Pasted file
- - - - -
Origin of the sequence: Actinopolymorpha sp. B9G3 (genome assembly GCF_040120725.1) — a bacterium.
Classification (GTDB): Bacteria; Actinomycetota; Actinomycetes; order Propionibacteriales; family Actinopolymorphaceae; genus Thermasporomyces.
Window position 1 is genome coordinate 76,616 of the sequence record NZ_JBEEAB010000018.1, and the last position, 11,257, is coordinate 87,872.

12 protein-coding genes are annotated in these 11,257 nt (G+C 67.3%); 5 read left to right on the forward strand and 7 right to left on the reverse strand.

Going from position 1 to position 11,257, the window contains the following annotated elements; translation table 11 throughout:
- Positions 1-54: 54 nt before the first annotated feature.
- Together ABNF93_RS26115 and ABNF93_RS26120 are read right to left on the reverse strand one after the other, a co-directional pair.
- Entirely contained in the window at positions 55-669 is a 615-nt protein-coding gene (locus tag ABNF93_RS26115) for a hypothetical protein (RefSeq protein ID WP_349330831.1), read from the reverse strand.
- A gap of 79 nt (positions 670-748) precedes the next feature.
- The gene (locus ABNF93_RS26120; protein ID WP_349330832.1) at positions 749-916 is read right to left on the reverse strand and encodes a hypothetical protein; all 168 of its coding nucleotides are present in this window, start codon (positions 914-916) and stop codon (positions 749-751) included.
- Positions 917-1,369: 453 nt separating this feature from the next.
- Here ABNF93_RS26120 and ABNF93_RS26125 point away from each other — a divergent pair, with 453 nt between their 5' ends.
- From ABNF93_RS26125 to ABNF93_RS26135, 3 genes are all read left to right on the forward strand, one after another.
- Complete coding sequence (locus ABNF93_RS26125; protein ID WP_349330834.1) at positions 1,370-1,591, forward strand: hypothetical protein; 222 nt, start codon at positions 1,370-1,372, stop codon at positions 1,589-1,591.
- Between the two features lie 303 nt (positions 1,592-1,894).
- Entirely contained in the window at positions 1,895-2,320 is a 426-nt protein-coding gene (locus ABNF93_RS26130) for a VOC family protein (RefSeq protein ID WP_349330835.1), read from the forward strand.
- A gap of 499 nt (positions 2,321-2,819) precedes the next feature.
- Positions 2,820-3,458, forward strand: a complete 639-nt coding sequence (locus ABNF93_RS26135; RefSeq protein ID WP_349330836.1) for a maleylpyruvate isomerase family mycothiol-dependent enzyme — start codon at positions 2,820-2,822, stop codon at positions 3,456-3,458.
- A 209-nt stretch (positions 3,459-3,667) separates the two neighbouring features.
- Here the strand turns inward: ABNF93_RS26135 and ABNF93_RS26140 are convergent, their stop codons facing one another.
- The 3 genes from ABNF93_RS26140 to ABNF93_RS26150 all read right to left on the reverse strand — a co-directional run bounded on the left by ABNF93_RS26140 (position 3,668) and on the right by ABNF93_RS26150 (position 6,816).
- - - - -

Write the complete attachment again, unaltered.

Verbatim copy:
Origin of the sequence: Actinopolymorpha sp. B9G3 (genome assembly GCF_040120725.1) — a bacterium.
Classification (GTDB): Bacteria; Actinomycetota; Actinomycetes; order Propionibacteriales; family Actinopolymorphaceae; genus Thermasporomyces.
Window position 1 is genome coordinate 76,616 of the sequence record NZ_JBEEAB010000018.1, and the last position, 11,257, is coordinate 87,872.

12 protein-coding genes are annotated in these 11,257 nt (G+C 67.3%); 5 read left to right on the forward strand and 7 right to left on the reverse strand.

Going from position 1 to position 11,257, the window contains the following annotated elements; translation table 11 throughout:
- Positions 1-54: 54 nt before the first annotated feature.
- Together ABNF93_RS26115 and ABNF93_RS26120 are read right to left on the reverse strand one after the other, a co-directional pair.
- Entirely contained in the window at positions 55-669 is a 615-nt protein-coding gene (locus tag ABNF93_RS26115) for a hypothetical protein (RefSeq protein ID WP_349330831.1), read from the reverse strand.
- A gap of 79 nt (positions 670-748) precedes the next feature.
- The gene (locus ABNF93_RS26120; protein ID WP_349330832.1) at positions 749-916 is read right to left on the reverse strand and encodes a hypothetical protein; all 168 of its coding nucleotides are present in this window, start codon (positions 914-916) and stop codon (positions 749-751) included.
- Positions 917-1,369: 453 nt separating this feature from the next.
- Here ABNF93_RS26120 and ABNF93_RS26125 point away from each other — a divergent pair, with 453 nt between their 5' ends.
- From ABNF93_RS26125 to ABNF93_RS26135, 3 genes are all read left to right on the forward strand, one after another.
- Complete coding sequence (locus ABNF93_RS26125; protein ID WP_349330834.1) at positions 1,370-1,591, forward strand: hypothetical protein; 222 nt, start codon at positions 1,370-1,372, stop codon at positions 1,589-1,591.
- Between the two features lie 303 nt (positions 1,592-1,894).
- Entirely contained in the window at positions 1,895-2,320 is a 426-nt protein-coding gene (locus ABNF93_RS26130) for a VOC family protein (RefSeq protein ID WP_349330835.1), read from the forward strand.
- A gap of 499 nt (positions 2,321-2,819) precedes the next feature.
- Positions 2,820-3,458, forward strand: a complete 639-nt coding sequence (locus ABNF93_RS26135; RefSeq protein ID WP_349330836.1) for a maleylpyruvate isomerase family mycothiol-dependent enzyme — start codon at positions 2,820-2,822, stop codon at positions 3,456-3,458.
- A 209-nt stretch (positions 3,459-3,667) separates the two neighbouring features.
- Here the strand turns inward: ABNF93_RS26135 and ABNF93_RS26140 are convergent, their stop codons facing one another.
- The 3 genes from ABNF93_RS26140 to ABNF93_RS26150 all read right to left on the reverse strand — a co-directional run bounded on the left by ABNF93_RS26140 (position 3,668) and on the right by ABNF93_RS26150 (position 6,816).